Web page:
The right to travel is a doctrinal orphan grown to vigorous adulthood. As the ARTICLES OF CONFEDERATION (1781) recognized expressly, the freedom of interstate movement follows logically from the recognition of our nationhood. The Constitution contains no similarly explicit guarantee, but the logic of nationhood remains, reinforced by two centuries of nationlizing experience. The modern right to travel may still be searching for its doctrinal sources, but its historical base is secure.
Personal mobility is a value Americans have always prized. FRANKLIN D. ROOSEVELT brushed the edges of this idea when he greeted the Daughters of the American Revolution as fellow "immigrants." The nineteenth century, the formative era for our constitutional law, was also the century of the frontier. The twentieth century brought the automobile?and the moving van; each year nearly one family in five changes residence.
The power of Congress to protect the freedom of interstate movement is a theme both old and new. The great decision in GIBBONS V. OGDEN (1824) recognized that the COMMERCE CLAUSE authorized congressional regulation of the interstate transportation of persons as well as goods. The modern reach of congressional power is illustrated by the holding in Griffin v. Breckinridge (1971) that Congress can protect CIVIL RIGHTS by prohibiting private interferences with the right of black persons or civil rights workers to travel interstate.
The commerce power of Congress has long been held to imply limits on STATE REGULATION OF COMMERCE. When a state interferes with the interstate movement of persons, it must provide weighty justification for so burdening commerce. EDWARDS V. CALIFORNIA (1941) shows how difficult it is for a state to justify this sort of regulation.
The Edwards majority, resting decision on the commerce clause, said nothing about the right to travel. Four Justices, while not disputing the commerce ground, preferred to base decision on the PRIVILEGES AND IMMUNITIES clause of Article IV. This clause, which superseded the Articles of Confederation provision guaranteeing "free ingress and egress" from one state to another, had been interpreted early in the nineteenth century (in CORFIELD V. CORYELL, 1823) to include the "fundamental" right of a citizen of one state to travel through or migrate to another.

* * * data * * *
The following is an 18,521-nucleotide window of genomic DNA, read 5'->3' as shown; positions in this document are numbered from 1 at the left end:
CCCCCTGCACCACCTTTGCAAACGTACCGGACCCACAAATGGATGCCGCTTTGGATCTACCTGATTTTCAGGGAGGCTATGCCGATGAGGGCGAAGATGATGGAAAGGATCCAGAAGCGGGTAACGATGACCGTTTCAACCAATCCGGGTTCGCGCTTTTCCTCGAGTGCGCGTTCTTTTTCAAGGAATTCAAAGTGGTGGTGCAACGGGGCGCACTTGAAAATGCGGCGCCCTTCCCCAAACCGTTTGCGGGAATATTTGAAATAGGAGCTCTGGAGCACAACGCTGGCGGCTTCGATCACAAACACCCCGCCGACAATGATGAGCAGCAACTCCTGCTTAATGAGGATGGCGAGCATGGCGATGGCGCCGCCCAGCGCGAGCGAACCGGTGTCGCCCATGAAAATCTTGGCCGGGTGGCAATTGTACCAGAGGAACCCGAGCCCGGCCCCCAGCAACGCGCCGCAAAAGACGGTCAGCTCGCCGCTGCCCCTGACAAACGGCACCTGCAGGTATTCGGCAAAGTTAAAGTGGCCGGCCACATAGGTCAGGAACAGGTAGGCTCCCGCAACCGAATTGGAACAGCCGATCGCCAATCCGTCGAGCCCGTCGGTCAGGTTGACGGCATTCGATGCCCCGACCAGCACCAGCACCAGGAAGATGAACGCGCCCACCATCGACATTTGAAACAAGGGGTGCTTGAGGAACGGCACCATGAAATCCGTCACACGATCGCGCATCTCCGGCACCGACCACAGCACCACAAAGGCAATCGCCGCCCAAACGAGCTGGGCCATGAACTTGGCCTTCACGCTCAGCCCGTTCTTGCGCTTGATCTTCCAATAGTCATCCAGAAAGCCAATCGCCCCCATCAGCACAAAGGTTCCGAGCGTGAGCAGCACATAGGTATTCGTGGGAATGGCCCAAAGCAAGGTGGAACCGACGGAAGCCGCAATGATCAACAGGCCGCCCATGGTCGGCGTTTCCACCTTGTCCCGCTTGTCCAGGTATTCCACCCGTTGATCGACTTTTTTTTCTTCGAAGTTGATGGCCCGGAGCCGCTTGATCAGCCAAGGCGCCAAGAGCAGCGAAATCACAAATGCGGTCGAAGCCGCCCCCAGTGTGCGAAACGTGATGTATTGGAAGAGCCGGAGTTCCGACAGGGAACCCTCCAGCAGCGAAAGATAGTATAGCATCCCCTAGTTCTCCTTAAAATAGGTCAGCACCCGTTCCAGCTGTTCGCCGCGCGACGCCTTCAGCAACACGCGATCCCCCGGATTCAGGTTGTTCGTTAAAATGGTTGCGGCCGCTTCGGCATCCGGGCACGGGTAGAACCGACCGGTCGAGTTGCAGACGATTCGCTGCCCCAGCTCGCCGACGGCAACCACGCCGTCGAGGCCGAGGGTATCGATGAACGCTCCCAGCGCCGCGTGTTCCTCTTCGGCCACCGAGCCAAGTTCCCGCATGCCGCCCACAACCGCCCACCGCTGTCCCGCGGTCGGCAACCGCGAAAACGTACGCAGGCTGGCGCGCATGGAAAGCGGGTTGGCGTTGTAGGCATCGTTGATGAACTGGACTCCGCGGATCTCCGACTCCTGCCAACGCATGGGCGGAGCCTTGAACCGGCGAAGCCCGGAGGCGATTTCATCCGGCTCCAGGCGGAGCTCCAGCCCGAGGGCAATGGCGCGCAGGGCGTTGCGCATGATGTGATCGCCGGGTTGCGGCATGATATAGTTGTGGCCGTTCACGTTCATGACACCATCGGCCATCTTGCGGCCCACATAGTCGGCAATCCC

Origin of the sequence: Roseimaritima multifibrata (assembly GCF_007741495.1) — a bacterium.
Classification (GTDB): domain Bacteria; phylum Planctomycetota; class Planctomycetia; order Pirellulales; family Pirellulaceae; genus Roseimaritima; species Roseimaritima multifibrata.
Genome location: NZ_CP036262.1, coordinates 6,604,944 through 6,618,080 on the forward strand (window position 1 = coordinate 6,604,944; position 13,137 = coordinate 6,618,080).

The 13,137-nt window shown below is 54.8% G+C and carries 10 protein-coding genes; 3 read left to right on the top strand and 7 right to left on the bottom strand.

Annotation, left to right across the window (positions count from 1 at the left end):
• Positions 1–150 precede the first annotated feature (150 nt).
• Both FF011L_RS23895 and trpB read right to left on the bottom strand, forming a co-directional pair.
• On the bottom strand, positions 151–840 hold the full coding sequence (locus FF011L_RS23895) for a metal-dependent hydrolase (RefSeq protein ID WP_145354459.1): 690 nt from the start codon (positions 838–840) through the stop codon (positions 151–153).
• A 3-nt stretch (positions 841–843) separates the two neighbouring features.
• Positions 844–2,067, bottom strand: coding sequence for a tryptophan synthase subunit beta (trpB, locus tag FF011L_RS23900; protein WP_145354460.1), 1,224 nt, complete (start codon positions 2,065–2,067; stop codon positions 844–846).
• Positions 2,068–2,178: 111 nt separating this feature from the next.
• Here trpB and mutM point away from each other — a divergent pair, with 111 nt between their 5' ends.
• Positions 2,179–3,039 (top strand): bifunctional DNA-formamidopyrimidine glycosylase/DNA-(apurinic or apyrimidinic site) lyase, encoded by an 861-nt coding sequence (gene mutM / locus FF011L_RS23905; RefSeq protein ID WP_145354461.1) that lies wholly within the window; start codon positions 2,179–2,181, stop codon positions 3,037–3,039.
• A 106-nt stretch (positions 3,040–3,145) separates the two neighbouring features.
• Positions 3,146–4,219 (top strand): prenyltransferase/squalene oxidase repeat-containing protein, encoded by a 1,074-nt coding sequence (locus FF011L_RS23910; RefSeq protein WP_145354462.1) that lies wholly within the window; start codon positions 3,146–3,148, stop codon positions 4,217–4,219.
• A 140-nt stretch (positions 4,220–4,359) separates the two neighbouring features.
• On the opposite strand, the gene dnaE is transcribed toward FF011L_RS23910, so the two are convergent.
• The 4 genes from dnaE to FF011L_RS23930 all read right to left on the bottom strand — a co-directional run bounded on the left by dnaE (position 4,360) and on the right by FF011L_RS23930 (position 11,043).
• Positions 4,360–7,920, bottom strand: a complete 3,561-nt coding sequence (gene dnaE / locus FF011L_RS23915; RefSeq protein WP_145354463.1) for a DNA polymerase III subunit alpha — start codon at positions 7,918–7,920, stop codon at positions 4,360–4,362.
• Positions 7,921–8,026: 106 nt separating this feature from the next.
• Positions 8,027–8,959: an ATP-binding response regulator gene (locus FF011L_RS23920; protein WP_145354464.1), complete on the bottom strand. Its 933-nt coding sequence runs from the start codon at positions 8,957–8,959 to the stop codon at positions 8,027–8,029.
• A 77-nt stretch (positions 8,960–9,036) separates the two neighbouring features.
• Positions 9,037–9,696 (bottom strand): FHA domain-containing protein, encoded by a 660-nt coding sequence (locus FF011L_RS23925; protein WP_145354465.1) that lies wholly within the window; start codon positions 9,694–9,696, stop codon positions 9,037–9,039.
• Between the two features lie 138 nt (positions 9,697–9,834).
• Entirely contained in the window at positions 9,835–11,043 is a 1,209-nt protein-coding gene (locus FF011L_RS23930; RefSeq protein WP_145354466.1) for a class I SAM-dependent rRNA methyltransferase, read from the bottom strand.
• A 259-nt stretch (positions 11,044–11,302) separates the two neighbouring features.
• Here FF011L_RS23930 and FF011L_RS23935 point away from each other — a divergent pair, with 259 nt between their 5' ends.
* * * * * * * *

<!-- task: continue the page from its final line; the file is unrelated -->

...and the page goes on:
The Constitution's other privileges and immunities clause?that of the Fourteenth Amendment?is yet another potential source for a right of interstate travel. The concurring Justices in Edwards echoed the words of Chief Justice ROGER B. TANEY, dissenting in the PASSENGER CASES (1849), when they said that the freedom of interstate travel was one of the privileges of national citizenship. (See Crandall v. Nevada, 1868; SLAUGHTERHOUSE CASES, 1873.)
This doctrinal untidiness has the blessing of the Supreme Court. Speaking for the Court in UNITED STATES V. GUEST (1966), Justice POTTER STEWART, who yielded to no one in expressing his affection for the right to travel, said: "The constitutional right to travel from one State to another ? occupies a position so fundamental to the concept of our Federal Union. It is a right that has been firmly established and repeatedly recognized.? Although there have been recurring differences in emphasis within the Court as to the source of the constitutional right to travel, there is no need to canvas those differences further. All have agreed that the right exists.?We reaffirm it now."
Guest involved the power of Congress to protect interstate travel, a power easily inferable from the...